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    Quote Originally Posted by bieniek View Post
    So what you basically say is that DTs heattreatment was optimal for both of those steels - youve tested, and you managed to get the best out of both of them?
    I don't understand "managed to get the best out of both of them?" can you clarify?

  3. #113
    Andrey_SPb's Avatar
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    Thank you, Larrin, for the detailed answer.
    I will wait with impatience your next publications.

  4. #114
    Senior Member mpukas's Avatar
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    Quote Originally Posted by Andrey_SPb View Post
    Thank you, Larrin, for the detailed answer.
    I will wait with impatience your next publications.
    +1 !
    Shibui - simplicity devoid of unnecessary elements

  5. #115
    Great thread, though a little frustrating that some of the better performing steels are "mystery" steels that have only been experienced by a small handful of forum members. Any plans on making knives with these steels for more general consumption?

  6. #116
    I apologize for any frustration. I've had a lot of knife makers copy what I use. We've invested a lot in testing and need to hold on to any small advantage that it might bring.

    I will use any of those steels in making a knife as long as it fits the task.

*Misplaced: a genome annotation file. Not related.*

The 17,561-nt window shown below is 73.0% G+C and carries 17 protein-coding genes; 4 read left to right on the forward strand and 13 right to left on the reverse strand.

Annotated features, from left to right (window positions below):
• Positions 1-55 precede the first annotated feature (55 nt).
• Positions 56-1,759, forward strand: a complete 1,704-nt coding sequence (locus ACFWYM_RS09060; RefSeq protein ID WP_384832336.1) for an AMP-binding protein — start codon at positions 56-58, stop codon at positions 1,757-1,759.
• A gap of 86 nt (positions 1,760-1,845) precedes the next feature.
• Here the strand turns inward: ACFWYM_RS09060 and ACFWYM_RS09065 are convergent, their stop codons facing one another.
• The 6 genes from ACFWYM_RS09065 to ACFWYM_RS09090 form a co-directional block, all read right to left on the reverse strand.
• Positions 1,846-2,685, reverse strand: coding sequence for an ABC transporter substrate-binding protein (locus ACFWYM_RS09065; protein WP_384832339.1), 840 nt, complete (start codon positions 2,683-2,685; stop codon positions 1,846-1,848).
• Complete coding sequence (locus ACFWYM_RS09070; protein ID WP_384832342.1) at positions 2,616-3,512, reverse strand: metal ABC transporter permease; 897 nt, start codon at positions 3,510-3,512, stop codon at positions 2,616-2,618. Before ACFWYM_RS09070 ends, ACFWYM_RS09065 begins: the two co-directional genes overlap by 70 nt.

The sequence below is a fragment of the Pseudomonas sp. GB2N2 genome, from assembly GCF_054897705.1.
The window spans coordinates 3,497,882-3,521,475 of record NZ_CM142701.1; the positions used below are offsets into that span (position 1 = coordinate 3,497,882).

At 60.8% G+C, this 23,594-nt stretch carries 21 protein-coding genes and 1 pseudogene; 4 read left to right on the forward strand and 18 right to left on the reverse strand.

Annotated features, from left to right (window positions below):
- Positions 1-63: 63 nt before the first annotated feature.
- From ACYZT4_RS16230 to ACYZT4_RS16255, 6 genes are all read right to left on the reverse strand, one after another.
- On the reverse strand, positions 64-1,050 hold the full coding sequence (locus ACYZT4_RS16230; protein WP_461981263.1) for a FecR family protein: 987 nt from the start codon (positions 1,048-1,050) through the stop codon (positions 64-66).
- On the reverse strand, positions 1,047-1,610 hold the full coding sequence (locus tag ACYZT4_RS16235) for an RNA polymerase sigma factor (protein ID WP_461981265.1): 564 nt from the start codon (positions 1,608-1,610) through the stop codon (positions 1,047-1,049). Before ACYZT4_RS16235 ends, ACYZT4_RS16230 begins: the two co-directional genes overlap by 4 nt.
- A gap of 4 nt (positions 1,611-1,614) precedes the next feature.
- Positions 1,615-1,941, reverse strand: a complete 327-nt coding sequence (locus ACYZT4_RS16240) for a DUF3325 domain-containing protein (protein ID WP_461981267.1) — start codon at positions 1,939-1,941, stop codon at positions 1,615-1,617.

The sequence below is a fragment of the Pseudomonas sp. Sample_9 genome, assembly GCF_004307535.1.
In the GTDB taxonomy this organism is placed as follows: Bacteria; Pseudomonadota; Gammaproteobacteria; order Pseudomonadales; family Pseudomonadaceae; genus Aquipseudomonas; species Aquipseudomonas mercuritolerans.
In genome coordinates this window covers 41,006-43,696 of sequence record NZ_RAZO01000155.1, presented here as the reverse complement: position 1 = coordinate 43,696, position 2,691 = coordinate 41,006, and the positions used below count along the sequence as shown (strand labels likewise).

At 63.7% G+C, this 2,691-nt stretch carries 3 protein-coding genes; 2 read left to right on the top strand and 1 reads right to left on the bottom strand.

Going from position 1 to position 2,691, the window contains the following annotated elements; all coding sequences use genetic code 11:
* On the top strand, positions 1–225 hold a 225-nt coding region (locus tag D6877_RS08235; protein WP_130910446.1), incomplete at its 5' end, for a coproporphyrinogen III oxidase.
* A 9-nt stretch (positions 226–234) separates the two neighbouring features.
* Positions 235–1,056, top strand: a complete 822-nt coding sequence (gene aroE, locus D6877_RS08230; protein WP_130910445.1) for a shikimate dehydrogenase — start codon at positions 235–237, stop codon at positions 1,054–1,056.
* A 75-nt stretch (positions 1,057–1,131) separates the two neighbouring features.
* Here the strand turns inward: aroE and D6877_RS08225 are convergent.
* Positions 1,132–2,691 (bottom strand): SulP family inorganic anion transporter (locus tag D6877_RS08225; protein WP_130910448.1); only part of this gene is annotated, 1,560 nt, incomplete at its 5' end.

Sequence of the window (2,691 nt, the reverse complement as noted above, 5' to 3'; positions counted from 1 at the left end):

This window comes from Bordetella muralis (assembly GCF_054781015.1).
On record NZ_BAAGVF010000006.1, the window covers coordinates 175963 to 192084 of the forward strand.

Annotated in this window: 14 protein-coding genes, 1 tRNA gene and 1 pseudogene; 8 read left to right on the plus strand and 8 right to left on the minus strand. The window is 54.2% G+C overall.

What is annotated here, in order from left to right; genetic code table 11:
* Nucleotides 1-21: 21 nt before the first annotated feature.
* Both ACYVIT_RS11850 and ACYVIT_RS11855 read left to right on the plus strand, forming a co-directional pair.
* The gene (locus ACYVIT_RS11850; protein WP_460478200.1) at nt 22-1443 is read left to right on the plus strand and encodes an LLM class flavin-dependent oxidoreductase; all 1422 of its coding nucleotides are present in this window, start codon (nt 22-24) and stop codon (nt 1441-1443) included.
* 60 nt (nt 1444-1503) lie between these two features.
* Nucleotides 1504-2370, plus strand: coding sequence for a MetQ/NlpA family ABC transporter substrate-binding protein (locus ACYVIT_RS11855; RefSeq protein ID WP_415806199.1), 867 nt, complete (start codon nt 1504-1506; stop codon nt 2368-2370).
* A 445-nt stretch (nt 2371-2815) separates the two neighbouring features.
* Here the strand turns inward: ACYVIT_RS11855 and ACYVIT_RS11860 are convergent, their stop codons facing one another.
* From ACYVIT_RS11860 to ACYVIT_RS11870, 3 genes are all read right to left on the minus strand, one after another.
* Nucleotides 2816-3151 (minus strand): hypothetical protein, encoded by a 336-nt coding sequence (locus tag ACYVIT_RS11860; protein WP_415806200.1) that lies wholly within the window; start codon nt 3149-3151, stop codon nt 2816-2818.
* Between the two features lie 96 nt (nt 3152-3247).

Hoss

  7. #117
    Senior Member Chefdog's Avatar
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    Devin & Larrin,
    Thanks for the information, a great thread all the way through, I thoroughly enjoyed it and learned a lot.
    I'd like to second the request to see how some of the air hardening tool steels (A2, D2, 3V) compare to the better carbon and stainless, namely AEB-L & 52100. Thanks again for the contribution.
    Jake

  8. #118
    I've made kitchen knives out of A-2 and 3-V, hunting knives out of D-2. D-2 has high wear resistance but does not make the best kitchen knives due to the fact that it has some of the largest carbides in tool steels. A-2 makes an okay knife, I like several steels better. I have not used 3-V enough to know yet. The knives I have made with 3-V have been in damascus mixed with 154cm.

    Hoss

  9. #119
    Senior Member Chefdog's Avatar
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    Quote Originally Posted by DevinT View Post
    I've made kitchen knives out of A-2 and 3-V, hunting knives out of D-2. D-2 has high wear resistance but does not make the best kitchen knives due to the fact that it has some of the largest carbides in tool steels. A-2 makes an okay knife, I like several steels better. I have not used 3-V enough to know yet. The knives I have made with 3-V have been in damascus mixed with 154cm.

    Hoss
    Thanks for the input, much appreciated.

  10. #120
    Any thoughts on Cowrey X or ZDP-189? I've had a couple stainless Damascus wrapped Gyutos by Ichiro Hattori utilizing these core steels with great success.
    "Only the knife knows what goes on in the heart of a pumpkin."